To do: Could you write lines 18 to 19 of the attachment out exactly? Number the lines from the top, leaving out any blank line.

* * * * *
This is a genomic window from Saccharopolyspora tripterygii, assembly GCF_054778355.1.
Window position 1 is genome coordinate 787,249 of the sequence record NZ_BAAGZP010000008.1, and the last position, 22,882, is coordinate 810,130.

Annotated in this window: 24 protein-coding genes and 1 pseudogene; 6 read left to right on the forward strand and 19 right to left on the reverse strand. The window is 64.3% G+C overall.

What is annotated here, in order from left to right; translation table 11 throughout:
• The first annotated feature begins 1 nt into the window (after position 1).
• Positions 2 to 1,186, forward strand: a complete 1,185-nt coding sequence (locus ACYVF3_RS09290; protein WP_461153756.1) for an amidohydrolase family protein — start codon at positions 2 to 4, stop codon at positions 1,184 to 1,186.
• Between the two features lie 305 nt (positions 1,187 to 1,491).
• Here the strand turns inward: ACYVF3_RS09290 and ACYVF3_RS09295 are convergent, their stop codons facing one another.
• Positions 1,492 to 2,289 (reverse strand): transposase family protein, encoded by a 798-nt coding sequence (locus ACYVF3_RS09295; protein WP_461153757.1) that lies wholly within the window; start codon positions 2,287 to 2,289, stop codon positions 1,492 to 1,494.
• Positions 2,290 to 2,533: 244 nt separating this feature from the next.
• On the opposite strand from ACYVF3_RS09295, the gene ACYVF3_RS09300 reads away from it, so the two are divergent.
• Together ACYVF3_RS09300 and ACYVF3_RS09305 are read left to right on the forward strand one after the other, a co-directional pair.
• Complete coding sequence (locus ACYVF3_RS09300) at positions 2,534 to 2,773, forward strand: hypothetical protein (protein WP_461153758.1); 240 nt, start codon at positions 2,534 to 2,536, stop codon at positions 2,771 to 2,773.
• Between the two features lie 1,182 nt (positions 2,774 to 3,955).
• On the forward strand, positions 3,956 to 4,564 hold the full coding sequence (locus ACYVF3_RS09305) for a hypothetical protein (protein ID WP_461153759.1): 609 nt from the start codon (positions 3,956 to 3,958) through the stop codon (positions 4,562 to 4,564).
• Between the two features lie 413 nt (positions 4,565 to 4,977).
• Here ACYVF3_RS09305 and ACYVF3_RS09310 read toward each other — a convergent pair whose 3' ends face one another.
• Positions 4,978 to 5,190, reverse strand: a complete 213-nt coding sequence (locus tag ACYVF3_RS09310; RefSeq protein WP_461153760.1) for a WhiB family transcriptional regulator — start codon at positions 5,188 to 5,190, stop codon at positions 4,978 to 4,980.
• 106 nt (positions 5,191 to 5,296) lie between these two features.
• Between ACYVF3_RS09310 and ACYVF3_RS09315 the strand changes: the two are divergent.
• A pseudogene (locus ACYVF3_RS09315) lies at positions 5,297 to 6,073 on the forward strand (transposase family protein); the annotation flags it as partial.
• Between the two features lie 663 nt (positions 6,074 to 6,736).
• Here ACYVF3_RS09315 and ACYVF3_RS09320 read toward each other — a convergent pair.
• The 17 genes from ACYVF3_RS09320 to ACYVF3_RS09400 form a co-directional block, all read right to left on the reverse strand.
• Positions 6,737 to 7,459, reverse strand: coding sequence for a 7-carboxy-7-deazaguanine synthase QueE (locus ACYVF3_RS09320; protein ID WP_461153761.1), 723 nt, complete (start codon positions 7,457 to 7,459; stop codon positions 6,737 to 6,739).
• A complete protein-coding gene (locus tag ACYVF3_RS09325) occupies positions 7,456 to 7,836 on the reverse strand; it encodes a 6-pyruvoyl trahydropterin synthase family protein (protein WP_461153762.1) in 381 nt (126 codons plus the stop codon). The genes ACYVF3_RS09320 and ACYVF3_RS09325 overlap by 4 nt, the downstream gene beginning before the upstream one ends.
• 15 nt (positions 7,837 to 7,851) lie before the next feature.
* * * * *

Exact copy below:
• Positions 4,978 to 5,190, reverse strand: a complete 213-nt coding sequence (locus tag ACYVF3_RS09310; RefSeq protein WP_461153760.1) for a WhiB family transcriptional regulator — start codon at positions 5,188 to 5,190, stop codon at positions 4,978 to 4,980.
• 106 nt (positions 5,191 to 5,296) lie between these two features.